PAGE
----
Toronto Remembrance Day exhibit shows 'the scale, the scope, the destruction' of First World War

An exhibit commemorating Canadian soldiers who served in the First World War was unveiled in Toronto's north end Saturday ahead of Remembrance Day that will mark the centenary of the 1918 armistice.

Wartime materials on display in North York commemorate legacy of Canadian soldiers

Sheila White holds a photo of her grandfather, Honorary Capt. William (Andrew) White, serving in the No. 2 Construction Battalion. (CBC)

An exhibit commemorating Canadian soldiers who served and were killed in the First World War was unveiled in Toronto's north end Saturday, ahead of a Remembrance Day that will mark the centenary of the 1918 armistice.

The exhibit "WWI Keepsakes and Propaganda" features hundreds of artifacts and images from distant battlefields that capture the suffering of the bloody, four-year conflict that devastated Western Europe and killed close to 61,000 Canadians. 

"These are touching, wonderful, important," John Kennedy, a former psychology professor at the University of Toronto, said of the photographs, letters and newspaper clippings on display at the Don Heights Unitarian Congregation in North York.

"They show you the scale, the scope, the destruction of this war."

John Kennedy, right, says he found this trunk filled with wartime materials in his attic. (CBC)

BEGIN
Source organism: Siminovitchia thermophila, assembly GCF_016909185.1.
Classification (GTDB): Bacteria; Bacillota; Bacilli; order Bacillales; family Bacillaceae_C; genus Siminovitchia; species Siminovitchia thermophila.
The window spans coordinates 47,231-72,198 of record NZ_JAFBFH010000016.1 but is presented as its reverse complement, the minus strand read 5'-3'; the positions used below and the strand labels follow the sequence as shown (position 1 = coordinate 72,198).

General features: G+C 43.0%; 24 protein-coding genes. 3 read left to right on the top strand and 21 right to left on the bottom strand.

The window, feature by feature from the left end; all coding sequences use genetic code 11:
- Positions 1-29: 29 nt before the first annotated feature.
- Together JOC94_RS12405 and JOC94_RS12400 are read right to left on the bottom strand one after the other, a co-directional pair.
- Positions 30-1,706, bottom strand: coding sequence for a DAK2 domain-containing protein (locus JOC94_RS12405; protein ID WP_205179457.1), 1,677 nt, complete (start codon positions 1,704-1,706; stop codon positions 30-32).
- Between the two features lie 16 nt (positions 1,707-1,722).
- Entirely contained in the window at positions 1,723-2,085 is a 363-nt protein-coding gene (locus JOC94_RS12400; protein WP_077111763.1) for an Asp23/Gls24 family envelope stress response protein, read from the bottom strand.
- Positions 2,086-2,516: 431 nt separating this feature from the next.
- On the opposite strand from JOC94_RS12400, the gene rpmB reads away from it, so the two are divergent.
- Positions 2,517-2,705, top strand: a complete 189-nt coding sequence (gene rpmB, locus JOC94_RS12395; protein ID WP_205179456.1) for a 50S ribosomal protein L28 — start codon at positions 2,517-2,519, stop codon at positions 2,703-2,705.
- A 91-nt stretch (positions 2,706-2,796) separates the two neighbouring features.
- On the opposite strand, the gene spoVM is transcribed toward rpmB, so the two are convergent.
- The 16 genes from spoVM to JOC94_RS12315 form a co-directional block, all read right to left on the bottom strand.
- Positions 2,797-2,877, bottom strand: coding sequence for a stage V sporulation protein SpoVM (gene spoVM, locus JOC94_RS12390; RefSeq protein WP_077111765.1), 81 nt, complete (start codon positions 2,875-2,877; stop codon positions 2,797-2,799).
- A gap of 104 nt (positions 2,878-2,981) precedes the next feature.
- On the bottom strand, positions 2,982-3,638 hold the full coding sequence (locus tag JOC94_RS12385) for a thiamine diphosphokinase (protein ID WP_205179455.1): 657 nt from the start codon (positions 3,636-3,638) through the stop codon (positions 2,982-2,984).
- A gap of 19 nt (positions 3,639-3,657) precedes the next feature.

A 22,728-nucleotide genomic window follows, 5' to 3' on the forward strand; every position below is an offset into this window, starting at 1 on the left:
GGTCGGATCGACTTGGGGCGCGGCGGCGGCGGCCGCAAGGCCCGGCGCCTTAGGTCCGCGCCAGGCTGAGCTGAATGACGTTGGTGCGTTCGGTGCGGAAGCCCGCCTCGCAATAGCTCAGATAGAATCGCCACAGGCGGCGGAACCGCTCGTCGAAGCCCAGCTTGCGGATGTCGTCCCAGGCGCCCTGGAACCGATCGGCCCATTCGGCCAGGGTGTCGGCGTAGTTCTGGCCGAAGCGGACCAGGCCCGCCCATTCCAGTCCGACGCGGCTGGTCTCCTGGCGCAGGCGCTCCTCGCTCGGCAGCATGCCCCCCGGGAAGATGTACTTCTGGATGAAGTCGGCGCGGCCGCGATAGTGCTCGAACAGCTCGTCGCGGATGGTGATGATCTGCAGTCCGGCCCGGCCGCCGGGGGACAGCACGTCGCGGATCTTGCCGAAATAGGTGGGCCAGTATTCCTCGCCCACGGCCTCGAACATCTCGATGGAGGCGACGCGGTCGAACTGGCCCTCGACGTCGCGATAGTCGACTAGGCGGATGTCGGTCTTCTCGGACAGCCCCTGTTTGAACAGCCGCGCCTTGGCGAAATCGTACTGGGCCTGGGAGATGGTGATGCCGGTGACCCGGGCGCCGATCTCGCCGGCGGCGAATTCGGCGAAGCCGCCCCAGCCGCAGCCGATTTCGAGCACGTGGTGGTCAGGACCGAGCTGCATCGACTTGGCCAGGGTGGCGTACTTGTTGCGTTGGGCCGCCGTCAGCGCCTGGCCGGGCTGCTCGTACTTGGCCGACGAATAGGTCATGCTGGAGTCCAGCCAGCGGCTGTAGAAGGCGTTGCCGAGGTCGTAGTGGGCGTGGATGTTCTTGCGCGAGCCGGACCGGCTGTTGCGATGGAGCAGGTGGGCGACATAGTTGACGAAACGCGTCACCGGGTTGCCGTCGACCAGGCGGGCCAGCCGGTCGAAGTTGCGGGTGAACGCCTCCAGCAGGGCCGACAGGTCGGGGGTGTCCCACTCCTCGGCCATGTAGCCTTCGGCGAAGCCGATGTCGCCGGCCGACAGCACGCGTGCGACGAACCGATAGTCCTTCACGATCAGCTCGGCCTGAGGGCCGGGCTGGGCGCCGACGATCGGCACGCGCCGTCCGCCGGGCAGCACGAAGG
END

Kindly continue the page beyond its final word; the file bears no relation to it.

A few years ago, Kennedy says he found a metal trunk filled with wartime materials in the attic of a home he had just moved into. He later learned its contents belonged to a previous owner, Jeanne Compondou, who collected German propaganda writings and photos from the First World War. 

The artifacts went on display Saturday. 

Kennedy hopes they will offer important lessons to Torontonians about how to avoid future conflicts and maintain peace. 

"How can we patch up any divisions that are occurring?" he asked, stating: "That's what we have to learn from what  happened in 1914." 

'He was an inspiration'

Sheila White's grandfather, Honorary Capt. William (Andrew) White, was the first black commissioned officer and chaplain in the Canadian Expeditionary Force when he enlisted in the No. 2 Construction Battalion in 1917, according to the Maritime Museum of the Atlantic.

The segregated battalion was comprised entirely of black men who volunteered to engage in war work. The unit's 500 soldiers were unarmed and never saw combat. 

"He began an effort to lobby to have black men serve when the army was segregated and they didn't want blacks involved," said Sheila, who never met her grandfather. He died of cancer before she was born.

Honorary Capt. William (Andrew) White's sermons and mementos from the First World War are on display at the exhibit. He was the first black officer to serve in the Canadian Expeditionary Force. (CBC)

But she says White's legacy of fighting for the rights of black men to serve in the war lives on through the records he kept, including sermons. 

"He was an inspiration, not only to the black community in Canada, but all of Canada," Sheila said. 

White's wartime mementos are among those displayed at the small, free exhibit put on by the Don Heights Unitarian Congregation.

"He was a chaplain who had averted a race riot between the white and black soldiers in France in 1917 and he brought a message of race relations back with him," she said.

Upon his return from the war, White continued to preach and foster ideas of humanitarianism and brotherhood in Nova Scotia, Sheila said. 

The exhibit will be open every weekend until the end of the month. 

With files from Kelda Yuen